double click on it to initiate the install process as shown below in figure 1.3.After downloading the latest stable hMail server installer package (currently 4. .1) from the hmailserver website. Figure 1 Select the installation path for hMail as shown below in figure 2.

Figure 2 Select a full or custom install of hmail (full recommended) as shown below in figure 3. Figure 3 .

or use an external database. However. If this is a dedicated email server then it is recommended to use the built in database server as shown below in figure 4.Select wether to use the MySQL server built into the hMail distribution. if you already have MySQL installed (or are planning to) or would like to use Microsoft SQL server then select the external database server option. . Figure 4 Set the start menu program group for hMail as shown below in figure 5.

Figure 6 .Figure 5 Confirm your settings as shown below in figure 6.

.Click install and hMailServer will be installed as shown below in figure 7. make sure the "Run hMailServer administrator" option is checked as shown below in figure 8 and click finish. Figure 7 Once installation is complete.

add an account. Start by clicking the Add domain button as shown below in figure 9. create an alias. the next step is configuration. The configuration steps below show you how to add a domain. configure RFC settings and configure SMTP relay options to prevent open relay.Figure 8 Configuring hMailServer With the installtion of hMailServer successfully completed. setting the server host name. Figure 9 .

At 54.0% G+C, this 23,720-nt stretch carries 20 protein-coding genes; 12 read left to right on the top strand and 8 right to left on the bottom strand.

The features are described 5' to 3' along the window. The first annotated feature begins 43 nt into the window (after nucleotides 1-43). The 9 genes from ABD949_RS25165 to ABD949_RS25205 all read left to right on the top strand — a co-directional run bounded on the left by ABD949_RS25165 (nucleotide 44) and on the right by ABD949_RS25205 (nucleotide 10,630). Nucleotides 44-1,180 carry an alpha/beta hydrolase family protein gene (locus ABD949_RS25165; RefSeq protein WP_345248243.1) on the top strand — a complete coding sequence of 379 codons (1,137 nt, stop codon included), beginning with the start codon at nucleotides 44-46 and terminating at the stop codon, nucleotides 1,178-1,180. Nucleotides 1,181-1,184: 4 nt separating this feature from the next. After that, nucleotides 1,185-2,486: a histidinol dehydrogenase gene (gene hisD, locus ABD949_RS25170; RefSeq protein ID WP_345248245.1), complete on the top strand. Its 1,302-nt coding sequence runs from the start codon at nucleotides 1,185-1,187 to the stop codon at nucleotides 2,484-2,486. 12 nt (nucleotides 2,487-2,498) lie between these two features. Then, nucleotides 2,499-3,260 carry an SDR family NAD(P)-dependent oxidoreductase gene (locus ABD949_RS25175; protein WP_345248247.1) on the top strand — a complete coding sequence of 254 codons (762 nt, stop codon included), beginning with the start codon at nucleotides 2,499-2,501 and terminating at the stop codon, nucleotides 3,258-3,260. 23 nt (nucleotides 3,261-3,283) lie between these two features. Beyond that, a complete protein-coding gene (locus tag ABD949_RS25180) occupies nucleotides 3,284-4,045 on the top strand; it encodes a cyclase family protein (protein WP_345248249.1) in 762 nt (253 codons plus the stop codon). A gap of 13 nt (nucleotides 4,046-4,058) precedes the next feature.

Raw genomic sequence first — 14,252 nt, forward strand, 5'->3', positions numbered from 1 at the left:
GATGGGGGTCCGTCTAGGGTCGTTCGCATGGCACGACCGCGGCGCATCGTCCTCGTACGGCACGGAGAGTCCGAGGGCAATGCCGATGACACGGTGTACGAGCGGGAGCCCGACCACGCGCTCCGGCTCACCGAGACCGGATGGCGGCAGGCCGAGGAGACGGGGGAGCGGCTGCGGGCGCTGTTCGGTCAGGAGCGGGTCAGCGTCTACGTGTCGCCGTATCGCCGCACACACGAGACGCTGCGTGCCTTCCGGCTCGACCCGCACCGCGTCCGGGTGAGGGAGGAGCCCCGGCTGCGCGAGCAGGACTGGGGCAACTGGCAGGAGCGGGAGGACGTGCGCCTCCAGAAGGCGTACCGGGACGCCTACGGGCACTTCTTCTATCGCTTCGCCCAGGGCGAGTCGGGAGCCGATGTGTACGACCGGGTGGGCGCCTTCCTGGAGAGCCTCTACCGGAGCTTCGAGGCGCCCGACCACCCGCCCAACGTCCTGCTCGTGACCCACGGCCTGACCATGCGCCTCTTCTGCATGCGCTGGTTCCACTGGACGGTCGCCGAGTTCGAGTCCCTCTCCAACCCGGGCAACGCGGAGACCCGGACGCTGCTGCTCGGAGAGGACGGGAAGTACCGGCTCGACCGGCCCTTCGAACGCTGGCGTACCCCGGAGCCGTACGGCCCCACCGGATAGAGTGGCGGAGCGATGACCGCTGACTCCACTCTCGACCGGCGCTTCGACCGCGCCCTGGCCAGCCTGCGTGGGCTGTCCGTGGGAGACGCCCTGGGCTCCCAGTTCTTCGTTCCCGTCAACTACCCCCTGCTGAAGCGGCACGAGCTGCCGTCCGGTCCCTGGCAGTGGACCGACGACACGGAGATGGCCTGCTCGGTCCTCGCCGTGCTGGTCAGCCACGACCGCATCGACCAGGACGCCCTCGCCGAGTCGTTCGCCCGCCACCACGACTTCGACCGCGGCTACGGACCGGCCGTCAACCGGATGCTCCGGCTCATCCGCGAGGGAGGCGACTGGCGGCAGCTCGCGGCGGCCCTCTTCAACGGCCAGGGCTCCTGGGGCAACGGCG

and as we have set postmaster to be the catch-all we will now set up an account for it. You can also set individual mailbox and message size. but they are not covered in this guide. To be RFC compliant all domains should accept email to a postmaster account.com. If a mail is sent to an address on your domain that does not have a POP account or alias. it is now time to create accounts.Enter the domain name as shown below in figure 10. Place the name of the account in the Account address feild. signature and fetching of email from external accounts. From here you can also set the global maximum mailbox size as well as the maximum message size for your domain. as well as many other options not covered in this guide such as Active Directory intergration. then it is redirected to the catch-all address. . In this example we have set the catch-all address to postmaster@example. and then set the catch-all address. auto-reply. Figure 10 With the domain setup. forwarding. Once the domain is created you are also able to access several other tabs to set global settings. and then enter a password as shown below in figure 11.